Resilient Istanbul grapples with aftermath of ‘IS attack’

Published June 30, 2016
Istanbul: A relative of Gulsen Bahadir, a victim of the attack on Ataturk airport, mourns over her flag-draped coffin during her funeral on Wednesday.—Reuters
Istanbul: A relative of Gulsen Bahadir, a victim of the attack on Ataturk airport, mourns over her flag-draped coffin during her funeral on Wednesday.—Reuters

The people of this city lost no time in getting back on their feet on Wednesday, a day after an audacious attack — blamed on the militant Islamic State group — on Ataturk Havalimani (Ataturk airport) left 41 people dead and over 200 injured.

According to Turkish officials, three attackers armed with automatic weapons tried to force their way into the airport — one of the three busiest in the world — but were challenged by police and other security personnel. One assailant was shot almost immediately, but managed to blow himself up as he lay on the floor.

In the ensuing chaos, the other militants opened indiscriminate fire, sending passengers running for cover as security personnel prevented them from forcing their way into the terminal.

The city’s governor said 41 people had been killed, including 13 foreigners, and 239 wounded. The dead include several Saudis, a Chinese national, a Tunisian and a Ukrainian.

Forty-one people injured in the incident were still in intensive care in hospitals, Health Minister Recep Akdag said. Among the injured people were citizens of Saudi Arabia, Afghanistan, Uzbe­k­istan, Pakistan, Ukraine and Swit­zer­land, he said in comments broad­cast live on Turkish television.

“There were little babies crying, people shouting, broken glass and blood all over the floor. It was very crowded and there was chaos. It was traumatic,” said Diana Eltner, 29, a Swiss psychologist who was travelling from Zurich to Vietnam but had been diverted to Istanbul after she missed a connecting flight.

After a brief exchange of fire, the two remaining assailants also detonated suicide vests, leaving behind a scene of carnage. Mobile phone footage shared by locals, and seen by this writer, shows the 25-foot-wide road in front of the terminal’s arrival gate littered with debris through which emergency staff manoeuvred their way, carrying the injured to waiting ambulances.

Although no claim of responsibility emerged in the immediate aftermath of the attack, Prime Minister Binali Yildirim told journalists after visiting the injured at a hospital that “findings of security forces indicate that the attack was committed by Daesh.” He was using an Arabic acronym for the militant Islamic State (IS) group.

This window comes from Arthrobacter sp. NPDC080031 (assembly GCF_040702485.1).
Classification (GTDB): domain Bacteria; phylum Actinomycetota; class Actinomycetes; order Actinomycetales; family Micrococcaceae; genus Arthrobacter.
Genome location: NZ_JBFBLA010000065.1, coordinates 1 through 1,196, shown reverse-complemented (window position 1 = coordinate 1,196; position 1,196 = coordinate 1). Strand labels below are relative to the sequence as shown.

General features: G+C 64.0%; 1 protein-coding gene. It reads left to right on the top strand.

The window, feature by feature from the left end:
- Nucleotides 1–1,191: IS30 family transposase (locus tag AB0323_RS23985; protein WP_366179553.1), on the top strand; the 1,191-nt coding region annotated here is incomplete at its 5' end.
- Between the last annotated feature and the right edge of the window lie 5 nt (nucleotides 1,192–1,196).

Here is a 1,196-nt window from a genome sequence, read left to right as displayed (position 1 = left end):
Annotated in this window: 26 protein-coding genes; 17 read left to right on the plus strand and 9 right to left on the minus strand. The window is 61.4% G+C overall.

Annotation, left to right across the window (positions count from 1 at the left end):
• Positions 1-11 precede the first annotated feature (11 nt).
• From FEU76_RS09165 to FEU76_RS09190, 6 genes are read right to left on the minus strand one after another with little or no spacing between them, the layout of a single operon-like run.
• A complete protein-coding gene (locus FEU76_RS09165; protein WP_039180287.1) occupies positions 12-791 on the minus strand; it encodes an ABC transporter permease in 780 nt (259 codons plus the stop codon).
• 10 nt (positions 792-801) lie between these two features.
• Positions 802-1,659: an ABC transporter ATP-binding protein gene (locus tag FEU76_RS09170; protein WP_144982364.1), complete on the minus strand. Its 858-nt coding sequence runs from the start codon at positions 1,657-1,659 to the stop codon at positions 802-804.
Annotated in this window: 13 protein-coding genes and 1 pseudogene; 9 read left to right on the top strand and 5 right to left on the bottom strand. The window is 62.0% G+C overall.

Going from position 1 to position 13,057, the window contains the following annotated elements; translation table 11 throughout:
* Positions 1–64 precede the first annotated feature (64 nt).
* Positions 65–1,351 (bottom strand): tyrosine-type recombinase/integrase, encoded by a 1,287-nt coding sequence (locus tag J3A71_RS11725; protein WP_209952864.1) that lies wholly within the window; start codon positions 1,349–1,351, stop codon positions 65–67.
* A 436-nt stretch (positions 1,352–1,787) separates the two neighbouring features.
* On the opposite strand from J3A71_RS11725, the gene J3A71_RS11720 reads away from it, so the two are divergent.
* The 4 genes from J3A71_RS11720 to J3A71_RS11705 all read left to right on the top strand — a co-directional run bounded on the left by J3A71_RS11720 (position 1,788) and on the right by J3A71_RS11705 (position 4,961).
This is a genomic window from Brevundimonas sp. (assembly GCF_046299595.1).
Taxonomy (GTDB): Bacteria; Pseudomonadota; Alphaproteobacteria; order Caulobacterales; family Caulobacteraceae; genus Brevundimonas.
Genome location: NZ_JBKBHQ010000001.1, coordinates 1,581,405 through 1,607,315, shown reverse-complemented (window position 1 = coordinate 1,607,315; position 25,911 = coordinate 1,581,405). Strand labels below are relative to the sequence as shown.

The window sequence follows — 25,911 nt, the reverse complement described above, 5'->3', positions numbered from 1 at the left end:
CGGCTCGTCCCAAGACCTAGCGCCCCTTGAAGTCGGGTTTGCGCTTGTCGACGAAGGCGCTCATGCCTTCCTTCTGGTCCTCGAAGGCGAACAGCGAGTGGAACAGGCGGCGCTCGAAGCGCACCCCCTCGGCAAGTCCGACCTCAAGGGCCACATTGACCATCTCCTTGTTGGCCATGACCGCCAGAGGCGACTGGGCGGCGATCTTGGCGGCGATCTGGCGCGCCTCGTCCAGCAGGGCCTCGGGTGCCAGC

“I agree that this is almost certainly the work of Daesh,” said Sinan Ulgen, the chairman of the Istanbul-based Centre for Economics and Foreign Policy Studies. “It fits in with their strategic aims and targets. This was an airport and had foreign nationals present. A substantial number of them were killed in the attack.

“If we look at the other terror group active in Turkey — the PKK — it does not fit in with their goals of attacking military personnel or Turkish civilians. It was also an indiscriminate attack, which is a hallmark of Daesh.”

As far as motives were concerned, Mr Ulgen dismissed comments from observers who said it could have been a reaction to Turkey’s recent thawing of relations with Israel and Russia.

“I think it’s a bit naïve to assume that such an attack could be orchestrated on such short notice. If you study any such incidents in the past, they take months of planning and design. I think this attack had been in the making for several months.”

Initial findings of a probe into the attack, released by the local prosecutor’s office, suggested that the assailants were foreign nationals.

That would seem to point the finger at Syrian refugees who have been entering Turkey as the conflict between the Assad regime in Damascus and the rebels in the country’s north has devastated Syria.

Turkish authorities have not imposed strict border checks and have generally been hospitable to the Syrian refugees. In fact, in contrast to Pakistan’s policies during the Afghan refugee crisis, the Turkish government has tried to integrate the refugees who have been able to reach Istanbul. Child­ren are automatically enrolled in state-run schools and other benefits are available to families who register themselves.

However, analysts like Mr Ulgen believe that stricter checks on those crossing the borders are needed, and that Turkey’s intelligence services must launch a more active information gathering initiative against IS.

Meanwhile, residents in Istanbul were out and about on Wednesday, as markets and businesses remained open. And unlike Karachi there was no palpable sense of dread or fear; a sign that despite the recent attacks the trust of the people on the writ of the state remained strong.

However, this did not mean that the Turkish authorities were doing everything right, Mr Ulgen said. “I think Turkey did initially vacillate over taking action against Daesh (IS), but that was more due to concerns regarding the PKK rather than any sympathies. That policy has now changed with the deal with the US over the use of Incirlik base (for drone and aircraft bombing raids) against IS, in which Turkey is actively participating.

“But more action needs to be taken against Daesh supporters in the country, and a mechanism must be worked out to combat their growing propaganda.”

Published in Dawn, June 30th, 2016

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